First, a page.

The Morrises sued the Hunsingers for fraud. One of the nine elements of fraud is damages. (Citation omitted.) The only damages that the Morrises are seeking redressment for are those for breach of contract. Therefore, the Morrises' claim for fraud against the Hunsingers could not exist but for the breach of the contract. The trial court acted within its discretion in awarding attorneys' fees pursuant to § 12-341.01(A).

We believe the court of appeals based its analysis upon a faulty factual assumption; namely, that the Morrises only sought damages for breach of contract in their fraud claims. In fact, a major part of their damage claim was for $250,000.00 or more in punitive damages, which claim was indisputably based on allegations of fraud, not breach of contract. Although the Morrises' claims against the Achens were based on breach of contract, all of their claims against the Hunsingers were based on fraud and were submitted to the jury on that theory.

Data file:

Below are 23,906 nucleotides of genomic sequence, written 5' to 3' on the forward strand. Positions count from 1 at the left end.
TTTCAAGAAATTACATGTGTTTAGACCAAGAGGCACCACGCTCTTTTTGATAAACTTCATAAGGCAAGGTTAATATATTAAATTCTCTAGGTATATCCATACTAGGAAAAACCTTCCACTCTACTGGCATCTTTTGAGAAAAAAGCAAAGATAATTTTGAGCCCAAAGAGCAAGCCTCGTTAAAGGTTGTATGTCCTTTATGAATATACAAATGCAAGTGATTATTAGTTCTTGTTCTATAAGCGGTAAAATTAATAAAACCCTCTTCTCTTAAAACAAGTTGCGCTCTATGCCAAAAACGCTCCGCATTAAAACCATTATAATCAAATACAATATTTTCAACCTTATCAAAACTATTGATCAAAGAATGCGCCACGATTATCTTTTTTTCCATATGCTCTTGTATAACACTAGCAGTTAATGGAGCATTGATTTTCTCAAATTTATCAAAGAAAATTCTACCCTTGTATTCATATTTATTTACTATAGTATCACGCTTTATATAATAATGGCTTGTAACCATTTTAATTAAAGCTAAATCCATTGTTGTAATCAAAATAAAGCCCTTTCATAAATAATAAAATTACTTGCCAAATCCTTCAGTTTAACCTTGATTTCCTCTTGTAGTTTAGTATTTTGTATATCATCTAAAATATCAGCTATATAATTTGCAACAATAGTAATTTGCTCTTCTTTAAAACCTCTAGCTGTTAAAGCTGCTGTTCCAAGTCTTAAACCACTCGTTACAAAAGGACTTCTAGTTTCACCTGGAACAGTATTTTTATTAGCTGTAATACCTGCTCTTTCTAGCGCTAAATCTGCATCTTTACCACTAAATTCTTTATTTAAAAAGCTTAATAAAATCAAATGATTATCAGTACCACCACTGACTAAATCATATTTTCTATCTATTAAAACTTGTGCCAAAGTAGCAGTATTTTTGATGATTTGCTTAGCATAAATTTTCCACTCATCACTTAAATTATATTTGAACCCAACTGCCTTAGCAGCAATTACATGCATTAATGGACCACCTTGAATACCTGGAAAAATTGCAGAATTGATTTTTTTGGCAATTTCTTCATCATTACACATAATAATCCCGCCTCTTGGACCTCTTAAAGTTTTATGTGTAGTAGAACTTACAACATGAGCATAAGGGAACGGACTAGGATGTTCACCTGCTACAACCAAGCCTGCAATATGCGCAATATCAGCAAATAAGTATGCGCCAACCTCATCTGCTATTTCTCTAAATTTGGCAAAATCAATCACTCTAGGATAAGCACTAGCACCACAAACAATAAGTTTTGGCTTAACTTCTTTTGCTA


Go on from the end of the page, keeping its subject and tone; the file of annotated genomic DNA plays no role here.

The question is whether the fraud action between A and B is an action "arising out of contract" because the alleged fraud caused A to enter into a contract with C. Both the trial court and the court of appeals concluded that our decision in Sparks v. Republic National Life Ins. Co., 132 Ariz. 529, 647 P.2d 1127 (1982), permitted *514 recovery of attorneys' fees here. Sparks held that an action in tort may give rise to an award of attorneys' fees if the tort action could not exist but for the breach of the contract. 132 Ariz. at 544, 647 P.2d at 1141. It is clear that the tort of fraudulently inducing one to enter into a contract can be committed without there also being a breach of the contract itself. Indeed, the tort of fraudulent inducement would necessarily be completed before a breach of the contract could occur. See generally, Restatement (Second) of Contracts § 167 (1981). In a fraudulent inducement case, the evidence offered to prove the tort does not also prove a breach of contract. Thus, the basic Sparks criterion for recovery of fees is not met in this case.